Sadly, the malfunctioning system installer brought my time with Antergos to a quick conclusion and I decided to spend some time this week looking at other, niche projects. One of these off-the-beaten-track projects was Q4OS.
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The Q4OS project is, in a lot of ways, the polar opposite of Antergos. Where Antergos offers cutting-edge software, a modern desktop environment and a rolling-release platform, Q4OS ships with older packages, maintains a slow release cycle and features a classic desktop environment. The Q4OS website describes the distribution as a "desktop operating system designed to offer [a] classic style user interface, simple accessories and to serve stable API for complex third party applications. [The] system is also very useful for virtual cloud environments due to its very low hardware requirements." Q4OS uses the Debian Stable distribution as its base and ships one edition featuring the Trinity desktop environment. The Q4OS distribution is available in 32-bit and 64-bit x86 builds and the download image is about 330 MB in size.
Booting from the Q4OS media brings up a menu asking if we would like to perform a regular install or run a fully automated system installer. I went with the regular installer and was presented with a series of text-based menus. The installer walks us through selecting our preferred language, our location and creating a regular user account. When it comes to partitioning the hard drive we can ask the partition manager to divide the disk for us or we can manually partition the hard drive. The partition manager supports LVM, ext2/3/4, Btrfs, JFS and XFS formats. The system installer copies its files to our hard drive and then we reboot the computer.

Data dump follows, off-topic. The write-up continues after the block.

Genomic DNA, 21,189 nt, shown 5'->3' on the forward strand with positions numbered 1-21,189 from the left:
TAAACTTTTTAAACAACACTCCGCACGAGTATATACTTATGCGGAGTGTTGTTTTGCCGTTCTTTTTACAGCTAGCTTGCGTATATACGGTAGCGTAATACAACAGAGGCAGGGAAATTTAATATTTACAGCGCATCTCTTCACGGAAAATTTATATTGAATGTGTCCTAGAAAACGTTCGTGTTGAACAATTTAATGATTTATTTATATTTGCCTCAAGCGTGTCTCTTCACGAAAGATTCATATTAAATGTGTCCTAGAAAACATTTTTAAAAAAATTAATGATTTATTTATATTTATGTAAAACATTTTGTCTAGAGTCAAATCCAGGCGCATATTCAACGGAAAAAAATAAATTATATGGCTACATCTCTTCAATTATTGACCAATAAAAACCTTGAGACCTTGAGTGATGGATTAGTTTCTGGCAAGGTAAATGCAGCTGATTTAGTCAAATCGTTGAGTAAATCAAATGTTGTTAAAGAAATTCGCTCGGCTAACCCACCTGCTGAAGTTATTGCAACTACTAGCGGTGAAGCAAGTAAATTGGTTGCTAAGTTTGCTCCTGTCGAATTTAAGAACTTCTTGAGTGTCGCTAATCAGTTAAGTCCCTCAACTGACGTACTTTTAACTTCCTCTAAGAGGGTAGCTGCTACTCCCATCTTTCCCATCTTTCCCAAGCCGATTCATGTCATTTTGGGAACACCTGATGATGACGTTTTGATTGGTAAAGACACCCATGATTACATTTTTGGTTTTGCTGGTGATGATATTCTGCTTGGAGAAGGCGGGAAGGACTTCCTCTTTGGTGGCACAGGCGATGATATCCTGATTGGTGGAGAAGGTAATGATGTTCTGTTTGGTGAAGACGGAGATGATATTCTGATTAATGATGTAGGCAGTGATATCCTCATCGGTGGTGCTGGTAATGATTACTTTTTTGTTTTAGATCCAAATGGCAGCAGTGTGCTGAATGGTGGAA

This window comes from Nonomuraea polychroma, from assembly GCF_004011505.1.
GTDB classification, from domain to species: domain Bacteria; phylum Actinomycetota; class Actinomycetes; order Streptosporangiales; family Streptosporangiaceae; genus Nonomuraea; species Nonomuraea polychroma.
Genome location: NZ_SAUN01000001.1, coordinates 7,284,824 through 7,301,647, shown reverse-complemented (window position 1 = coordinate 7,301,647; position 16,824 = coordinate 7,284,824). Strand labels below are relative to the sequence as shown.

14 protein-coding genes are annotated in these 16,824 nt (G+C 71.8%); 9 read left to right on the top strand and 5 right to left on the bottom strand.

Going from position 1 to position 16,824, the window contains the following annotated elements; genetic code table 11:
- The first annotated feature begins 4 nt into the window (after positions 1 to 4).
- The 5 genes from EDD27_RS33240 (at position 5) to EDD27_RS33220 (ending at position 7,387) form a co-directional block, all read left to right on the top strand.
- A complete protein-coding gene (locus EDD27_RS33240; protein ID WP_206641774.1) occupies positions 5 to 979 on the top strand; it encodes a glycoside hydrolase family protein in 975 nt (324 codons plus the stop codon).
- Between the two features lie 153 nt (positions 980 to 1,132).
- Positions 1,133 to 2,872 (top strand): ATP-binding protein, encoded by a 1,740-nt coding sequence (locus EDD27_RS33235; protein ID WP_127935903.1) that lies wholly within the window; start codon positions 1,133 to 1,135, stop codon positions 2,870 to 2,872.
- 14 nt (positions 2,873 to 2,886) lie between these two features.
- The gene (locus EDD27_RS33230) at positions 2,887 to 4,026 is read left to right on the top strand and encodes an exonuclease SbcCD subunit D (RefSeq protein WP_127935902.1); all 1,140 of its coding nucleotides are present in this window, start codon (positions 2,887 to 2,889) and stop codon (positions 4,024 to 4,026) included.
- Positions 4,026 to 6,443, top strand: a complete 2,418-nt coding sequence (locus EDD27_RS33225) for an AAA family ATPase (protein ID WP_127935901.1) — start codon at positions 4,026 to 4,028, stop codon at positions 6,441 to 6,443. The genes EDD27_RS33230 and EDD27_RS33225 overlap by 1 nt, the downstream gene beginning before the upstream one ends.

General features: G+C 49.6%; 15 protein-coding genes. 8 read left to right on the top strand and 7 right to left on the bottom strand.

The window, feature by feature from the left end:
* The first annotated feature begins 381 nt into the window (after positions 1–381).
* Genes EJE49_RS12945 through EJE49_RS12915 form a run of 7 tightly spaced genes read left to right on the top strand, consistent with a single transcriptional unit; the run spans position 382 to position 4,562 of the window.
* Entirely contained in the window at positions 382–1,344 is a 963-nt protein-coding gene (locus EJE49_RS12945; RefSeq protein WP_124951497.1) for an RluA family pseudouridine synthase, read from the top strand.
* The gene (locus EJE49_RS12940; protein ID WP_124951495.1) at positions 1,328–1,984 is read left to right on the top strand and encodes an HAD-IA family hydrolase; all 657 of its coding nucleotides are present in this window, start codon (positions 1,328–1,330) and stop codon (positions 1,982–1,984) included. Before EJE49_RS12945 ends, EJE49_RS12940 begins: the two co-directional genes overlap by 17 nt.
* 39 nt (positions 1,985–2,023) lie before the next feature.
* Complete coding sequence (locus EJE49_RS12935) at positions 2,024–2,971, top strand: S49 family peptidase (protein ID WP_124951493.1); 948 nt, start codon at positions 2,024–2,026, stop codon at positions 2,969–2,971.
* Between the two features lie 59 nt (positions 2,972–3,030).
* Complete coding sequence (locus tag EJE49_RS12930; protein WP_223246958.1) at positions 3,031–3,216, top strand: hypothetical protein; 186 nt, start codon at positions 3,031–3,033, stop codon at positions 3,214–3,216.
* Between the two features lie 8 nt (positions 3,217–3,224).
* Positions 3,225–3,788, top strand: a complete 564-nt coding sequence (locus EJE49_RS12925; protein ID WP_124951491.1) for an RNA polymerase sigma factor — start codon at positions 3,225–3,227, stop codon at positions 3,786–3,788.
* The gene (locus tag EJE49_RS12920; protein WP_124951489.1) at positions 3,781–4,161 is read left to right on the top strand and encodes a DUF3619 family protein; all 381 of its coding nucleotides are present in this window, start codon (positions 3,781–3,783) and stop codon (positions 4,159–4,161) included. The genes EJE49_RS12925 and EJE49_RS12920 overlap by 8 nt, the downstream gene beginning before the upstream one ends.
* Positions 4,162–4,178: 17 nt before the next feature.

The Q4OS distribution boots to a graphical login screen. I tried running Q4OS in a VirtualBox environment and on physical hardware. When we login to our account while the distribution is running inside VirtualBox a window opens and offers to download and set up optimized VirtualBox drivers which will improve our experience. Assuming we agree to download the drivers, an installation wizard opens and shows download and installation progress. When the new VirtualBox module has finished installing the wizard offers to log us out so that the display server can be restarted and we can take advantage of improved screen resolution. The installation and following logout went smoothly and, when I logged in again, my VirtualBox window was resized to match my display's resolution. I was pleasantly surprised by this as I have never seen a Linux distribution offer to optimize a VirtualBox session before. Some distributions include the required modules by default, but most do not and it would be nice if those which do not include VirtualBox support by default followed the example set by Q4OS.
Q4OS 0.5.11 - the Trinity desktop environment
(full image size: 104kB, screen resolution 1280x1024 pixels)
Another notification which popped up the first time I logged in warned me that Q4OS is beta software and may not be entirely stable. However, during my time with Q4OS I did not run into any stability issues. The distribution ran quickly and smoothly. The operating system performed well, with virtually no delay between the time I tried to open a new application or menu and the time when the action was completed. Q4OS runs the Trinity (KDE 3.5) desktop which is light on memory by modern standards, using just 70MB of RAM, and there are no visual effects enabled. The default theme has a Windows 2000 style to it, combined with classic KDE icons. The overall appearance of the desktop looks a touch dated, but not overly so. The interface is entirely functional and I had no trouble navigating or transitioning from a modern desktop environment to Trinity.
The Q4OS distribution ships with a small collection of software. We are given the Konqueror web browser and file manager, there are a few system administrator tools for working with user accounts and desktop settings. Network Manager is available to help us get on-line and the distribution comes with some documentation, including manual pages. There is no multimedia support available by default, but we can find additional packages in the Debian Stable repositories. The GNU Compiler Collection is installed for us and, in the background, we find the Linux kernel, version 3.2.